Introduction to Compensation and Benefit Design: Applying Finance and Accounting Principles to Global Human Resource Management Systems
This introductory chapter examines how finance and accounting principles apply to compensation and benefit program design. The discussion analyzes the current connections and proposes various connection enhancements. In this chapter, you also learn the terms commonly used with regard to compensation and benefits. The chapter also proposes modifications to the accounting process to accommodate a revised classification of compensation and benefit cost outlays and transactions. Thus, the chapter lays the foundation for the finance and accounting analysis of compensation and benefit transactions.
The words cost and expense are often used interchangeably. Are human resource (HR) outlays costs or expenses? What is the difference? Where in the accounting structure and system can one find HR expenditures? Are the current classifications within the accounting framework appropriate? What changes can one anticipate in the current expense/cost classification resulting from the changes in how work is currently done and how it will be done in the future? These and other questions need to be answered before discussing the various specific techniques and analytical mechanisms within the finance and accounting structure that affects HR management (and specifically compensation and benefits).
In this chapter, after answering some critical questions posed here, the basic flow of compensation and benefits outlays,1 as defined by HR departments, is traced through the accounting framework and structure.
The Cost Versus Expense Conundrum
The words cost and expense are used interchangeably in accounting. But a cost incurred can be an asset or expense depending on the timing of accounting transactions and the concept of periodicity.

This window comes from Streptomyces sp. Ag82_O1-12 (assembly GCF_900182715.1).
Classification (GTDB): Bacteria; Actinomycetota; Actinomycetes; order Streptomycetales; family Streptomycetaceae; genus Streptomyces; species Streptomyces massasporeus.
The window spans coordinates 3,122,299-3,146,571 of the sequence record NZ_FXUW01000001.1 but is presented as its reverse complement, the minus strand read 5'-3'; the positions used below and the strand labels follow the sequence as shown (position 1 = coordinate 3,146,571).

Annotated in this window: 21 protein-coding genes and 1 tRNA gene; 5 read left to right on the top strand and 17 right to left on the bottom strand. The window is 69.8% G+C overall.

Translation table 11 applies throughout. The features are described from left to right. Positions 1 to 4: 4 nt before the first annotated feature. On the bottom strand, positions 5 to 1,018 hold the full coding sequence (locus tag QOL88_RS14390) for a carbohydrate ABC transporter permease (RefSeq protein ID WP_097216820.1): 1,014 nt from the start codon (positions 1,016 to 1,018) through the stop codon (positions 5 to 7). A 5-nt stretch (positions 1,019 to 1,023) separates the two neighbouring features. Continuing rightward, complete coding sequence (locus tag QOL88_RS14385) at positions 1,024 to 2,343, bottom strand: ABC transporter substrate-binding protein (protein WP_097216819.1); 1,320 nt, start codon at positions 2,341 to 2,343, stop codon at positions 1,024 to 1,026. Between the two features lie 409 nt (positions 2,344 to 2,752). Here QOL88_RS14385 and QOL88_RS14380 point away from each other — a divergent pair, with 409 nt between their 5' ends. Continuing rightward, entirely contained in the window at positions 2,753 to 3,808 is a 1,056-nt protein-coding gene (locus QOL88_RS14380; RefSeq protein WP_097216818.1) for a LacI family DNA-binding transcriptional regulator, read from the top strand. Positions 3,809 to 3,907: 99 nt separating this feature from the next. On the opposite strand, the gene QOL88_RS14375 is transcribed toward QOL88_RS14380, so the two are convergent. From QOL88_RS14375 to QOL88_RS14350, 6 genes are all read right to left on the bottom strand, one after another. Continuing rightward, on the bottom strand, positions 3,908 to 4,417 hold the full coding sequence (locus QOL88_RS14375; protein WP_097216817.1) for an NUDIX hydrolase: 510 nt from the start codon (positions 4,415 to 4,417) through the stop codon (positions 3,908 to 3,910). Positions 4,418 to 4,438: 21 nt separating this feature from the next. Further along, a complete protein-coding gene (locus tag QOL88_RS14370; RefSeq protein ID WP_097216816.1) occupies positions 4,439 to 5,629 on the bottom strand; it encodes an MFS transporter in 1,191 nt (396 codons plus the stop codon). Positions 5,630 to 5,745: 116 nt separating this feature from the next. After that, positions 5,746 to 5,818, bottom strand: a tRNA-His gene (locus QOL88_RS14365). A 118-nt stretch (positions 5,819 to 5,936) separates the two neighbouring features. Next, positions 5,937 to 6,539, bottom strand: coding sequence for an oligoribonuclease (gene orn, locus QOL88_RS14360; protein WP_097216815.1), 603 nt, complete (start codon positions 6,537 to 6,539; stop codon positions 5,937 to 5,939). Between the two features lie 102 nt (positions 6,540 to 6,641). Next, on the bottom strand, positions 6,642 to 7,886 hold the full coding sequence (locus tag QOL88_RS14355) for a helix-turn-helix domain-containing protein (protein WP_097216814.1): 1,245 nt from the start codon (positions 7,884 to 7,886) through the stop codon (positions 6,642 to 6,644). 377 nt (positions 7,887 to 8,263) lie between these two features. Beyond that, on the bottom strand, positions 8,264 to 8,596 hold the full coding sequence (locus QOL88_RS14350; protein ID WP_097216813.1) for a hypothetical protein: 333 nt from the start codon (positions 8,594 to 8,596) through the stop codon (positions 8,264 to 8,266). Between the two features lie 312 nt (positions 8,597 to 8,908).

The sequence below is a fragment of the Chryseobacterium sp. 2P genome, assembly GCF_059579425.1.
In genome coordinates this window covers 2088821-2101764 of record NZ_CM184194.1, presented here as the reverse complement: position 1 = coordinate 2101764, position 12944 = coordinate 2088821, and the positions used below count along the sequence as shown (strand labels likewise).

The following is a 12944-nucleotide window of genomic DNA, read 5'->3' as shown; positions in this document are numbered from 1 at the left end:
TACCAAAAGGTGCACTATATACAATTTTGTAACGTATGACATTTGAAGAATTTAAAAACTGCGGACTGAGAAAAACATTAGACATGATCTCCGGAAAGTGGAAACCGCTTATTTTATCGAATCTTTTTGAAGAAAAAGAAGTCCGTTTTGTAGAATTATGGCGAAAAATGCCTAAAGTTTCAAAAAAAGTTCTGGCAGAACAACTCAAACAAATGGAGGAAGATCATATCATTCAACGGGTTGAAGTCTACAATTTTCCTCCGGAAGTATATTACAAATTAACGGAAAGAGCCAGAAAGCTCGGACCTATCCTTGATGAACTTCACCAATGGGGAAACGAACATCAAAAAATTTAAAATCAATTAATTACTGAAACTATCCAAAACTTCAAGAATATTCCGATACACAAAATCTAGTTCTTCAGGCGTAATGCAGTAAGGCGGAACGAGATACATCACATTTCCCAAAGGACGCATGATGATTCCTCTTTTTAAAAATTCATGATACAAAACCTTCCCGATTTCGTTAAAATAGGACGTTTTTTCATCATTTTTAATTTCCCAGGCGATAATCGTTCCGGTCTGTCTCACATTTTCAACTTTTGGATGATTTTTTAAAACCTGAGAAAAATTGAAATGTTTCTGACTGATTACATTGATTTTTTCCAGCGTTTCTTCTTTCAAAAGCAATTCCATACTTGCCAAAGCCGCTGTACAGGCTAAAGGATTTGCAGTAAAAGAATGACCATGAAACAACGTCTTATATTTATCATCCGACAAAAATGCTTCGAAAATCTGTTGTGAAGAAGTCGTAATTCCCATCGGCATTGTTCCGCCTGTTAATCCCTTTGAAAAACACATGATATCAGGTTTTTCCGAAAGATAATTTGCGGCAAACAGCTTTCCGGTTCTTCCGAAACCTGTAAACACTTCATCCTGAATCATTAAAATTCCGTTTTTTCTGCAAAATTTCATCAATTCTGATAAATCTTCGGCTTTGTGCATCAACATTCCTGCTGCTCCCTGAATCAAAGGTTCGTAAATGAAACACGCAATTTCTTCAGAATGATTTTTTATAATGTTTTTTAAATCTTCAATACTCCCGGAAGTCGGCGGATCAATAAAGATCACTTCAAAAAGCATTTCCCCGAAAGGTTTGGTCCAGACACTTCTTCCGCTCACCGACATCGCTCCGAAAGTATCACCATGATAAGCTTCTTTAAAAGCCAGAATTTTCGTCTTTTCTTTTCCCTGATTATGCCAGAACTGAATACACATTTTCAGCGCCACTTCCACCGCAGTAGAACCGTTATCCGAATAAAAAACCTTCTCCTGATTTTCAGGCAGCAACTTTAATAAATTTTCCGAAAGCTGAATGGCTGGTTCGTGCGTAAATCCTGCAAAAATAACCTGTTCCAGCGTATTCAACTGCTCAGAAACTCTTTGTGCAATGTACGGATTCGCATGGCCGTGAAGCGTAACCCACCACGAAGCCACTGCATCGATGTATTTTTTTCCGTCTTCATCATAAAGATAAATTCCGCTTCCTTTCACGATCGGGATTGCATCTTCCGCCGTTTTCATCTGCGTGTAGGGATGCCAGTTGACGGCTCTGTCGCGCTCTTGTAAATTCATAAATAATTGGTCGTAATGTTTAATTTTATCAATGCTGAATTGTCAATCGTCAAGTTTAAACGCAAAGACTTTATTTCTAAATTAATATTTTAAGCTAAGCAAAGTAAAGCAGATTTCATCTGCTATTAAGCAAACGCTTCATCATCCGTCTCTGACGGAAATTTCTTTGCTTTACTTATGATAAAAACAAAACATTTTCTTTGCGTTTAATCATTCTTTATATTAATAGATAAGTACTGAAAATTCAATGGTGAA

Especially in transactions like the acquisition of a physical asset, the cost classification can become an important decision. When a physical asset is acquired, many costs might be involved (for example, purchase price, freight costs, and installation costs). So, the accountant has to decide which cost to include as an asset and which costs to expense immediately. Those costs that are expensed immediately can be called revenue expenditures. And costs that are not expensed immediately but are included in asset accounts are referred to as capital expenditures. Some firms call these expenses operating expenses (OPEX) and capital expenses (CAPEX). You’ll read more about these classifications later in this chapter.
An expense is, in actuality, a cost used up while producing the sales revenue for the business. In other words, expenses are those monetary outlays that flow through to the income statement. In contrast, costs that have not been used up remain a cost and are reported on the balance sheet as an asset. Expenses are those costs that are necessary to make sales within a specific period. A company can incur a cost and spend cash to pay rent in advance for a six-month period, for example. On the day this transaction is made, however, a debit entry is made to an asset account called Prepaid Rent. Only after a month is over and the premises have been occupied for that month does an expense transaction occur, and for that month only; five months of the cost incurred for prepaying the rent stays on the balance sheet as an asset.
Let’s take another example. Suppose a restaurant is gearing up for a Christmas banquet for a big corporate event. The owners go out and buy nonperishable restaurant supplies such as napkins and so forth. The cost of this cash purchase is $5000. Now let’s suppose they use up 30% of these supplies for this big corporate banquet. In this case, $1500 is classified as an expense for that period (the month and year when financial statements are prepared) and the remaining $3500 will still be a cost but will be reported on the balance sheet as Restaurant Supplies (an asset). In this case, this cost—an outlay of cash—is both an asset and an expense.
Now, suppose that a business buys a piece of land to build a factory. The cost of that land never becomes an expense. That cost continues to be classified as an asset (because land is never depreciated).
If a hospital buys an MRI machine, any cash or credit purchase is first carried as an asset on the balance sheet. Then, after that, a periodic depreciation expense is recognized in the income statement. So, here again, the entire cost of that MRI machine is not an expense at the time of purchase. Instead, the expense is spread over the useful life of the MRI machine. As a matter of fact, the historical cost of acquiring the MRI machine is always shown on the balance sheet. Depreciation taken each period is recorded as a period expense and also recorded as a contra-asset in an account called accumulated depreciation.